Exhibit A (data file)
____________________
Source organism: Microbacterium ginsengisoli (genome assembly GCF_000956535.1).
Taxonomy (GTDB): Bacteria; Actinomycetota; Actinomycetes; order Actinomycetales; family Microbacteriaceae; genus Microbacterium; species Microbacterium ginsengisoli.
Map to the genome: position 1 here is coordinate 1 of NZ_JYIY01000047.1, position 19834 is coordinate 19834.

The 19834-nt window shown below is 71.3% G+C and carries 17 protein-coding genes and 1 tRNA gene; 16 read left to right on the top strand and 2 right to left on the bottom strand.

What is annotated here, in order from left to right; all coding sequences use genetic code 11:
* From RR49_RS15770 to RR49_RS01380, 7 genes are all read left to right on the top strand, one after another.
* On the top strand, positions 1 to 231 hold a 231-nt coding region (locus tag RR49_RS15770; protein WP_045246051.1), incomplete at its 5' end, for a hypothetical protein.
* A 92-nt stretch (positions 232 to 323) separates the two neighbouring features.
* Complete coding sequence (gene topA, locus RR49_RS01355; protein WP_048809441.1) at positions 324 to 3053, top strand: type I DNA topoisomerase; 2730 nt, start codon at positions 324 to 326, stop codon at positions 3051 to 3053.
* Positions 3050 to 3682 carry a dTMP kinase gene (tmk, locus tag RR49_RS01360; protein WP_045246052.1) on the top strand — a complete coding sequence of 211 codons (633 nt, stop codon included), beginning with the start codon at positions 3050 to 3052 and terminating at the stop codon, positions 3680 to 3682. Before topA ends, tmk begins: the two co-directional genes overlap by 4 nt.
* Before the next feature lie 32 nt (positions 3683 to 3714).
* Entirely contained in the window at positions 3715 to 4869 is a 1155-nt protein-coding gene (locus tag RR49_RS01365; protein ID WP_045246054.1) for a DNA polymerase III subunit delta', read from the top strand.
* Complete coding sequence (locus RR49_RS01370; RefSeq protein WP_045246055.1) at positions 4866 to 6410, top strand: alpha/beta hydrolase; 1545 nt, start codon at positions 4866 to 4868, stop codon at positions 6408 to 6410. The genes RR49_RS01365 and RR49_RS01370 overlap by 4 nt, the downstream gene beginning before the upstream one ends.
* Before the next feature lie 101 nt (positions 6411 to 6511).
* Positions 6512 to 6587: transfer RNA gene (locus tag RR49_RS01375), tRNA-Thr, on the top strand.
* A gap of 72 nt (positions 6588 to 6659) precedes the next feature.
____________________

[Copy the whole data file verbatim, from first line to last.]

Source organism: Microbacterium ginsengisoli (genome assembly GCF_000956535.1).
Taxonomy (GTDB): Bacteria; Actinomycetota; Actinomycetes; order Actinomycetales; family Microbacteriaceae; genus Microbacterium; species Microbacterium ginsengisoli.
Map to the genome: position 1 here is coordinate 1 of NZ_JYIY01000047.1, position 19834 is coordinate 19834.

The 19834-nt window shown below is 71.3% G+C and carries 17 protein-coding genes and 1 tRNA gene; 16 read left to right on the top strand and 2 right to left on the bottom strand.

What is annotated here, in order from left to right; all coding sequences use genetic code 11:
* From RR49_RS15770 to RR49_RS01380, 7 genes are all read left to right on the top strand, one after another.
* On the top strand, positions 1 to 231 hold a 231-nt coding region (locus tag RR49_RS15770; protein WP_045246051.1), incomplete at its 5' end, for a hypothetical protein.
* A 92-nt stretch (positions 232 to 323) separates the two neighbouring features.
* Complete coding sequence (gene topA, locus RR49_RS01355; protein WP_048809441.1) at positions 324 to 3053, top strand: type I DNA topoisomerase; 2730 nt, start codon at positions 324 to 326, stop codon at positions 3051 to 3053.
* Positions 3050 to 3682 carry a dTMP kinase gene (tmk, locus tag RR49_RS01360; protein WP_045246052.1) on the top strand — a complete coding sequence of 211 codons (633 nt, stop codon included), beginning with the start codon at positions 3050 to 3052 and terminating at the stop codon, positions 3680 to 3682. Before topA ends, tmk begins: the two co-directional genes overlap by 4 nt.
* Before the next feature lie 32 nt (positions 3683 to 3714).
* Entirely contained in the window at positions 3715 to 4869 is a 1155-nt protein-coding gene (locus tag RR49_RS01365; protein ID WP_045246054.1) for a DNA polymerase III subunit delta', read from the top strand.
* Complete coding sequence (locus RR49_RS01370; RefSeq protein WP_045246055.1) at positions 4866 to 6410, top strand: alpha/beta hydrolase; 1545 nt, start codon at positions 4866 to 4868, stop codon at positions 6408 to 6410. The genes RR49_RS01365 and RR49_RS01370 overlap by 4 nt, the downstream gene beginning before the upstream one ends.
* Before the next feature lie 101 nt (positions 6411 to 6511).
* Positions 6512 to 6587: transfer RNA gene (locus tag RR49_RS01375), tRNA-Thr, on the top strand.
* A gap of 72 nt (positions 6588 to 6659) precedes the next feature.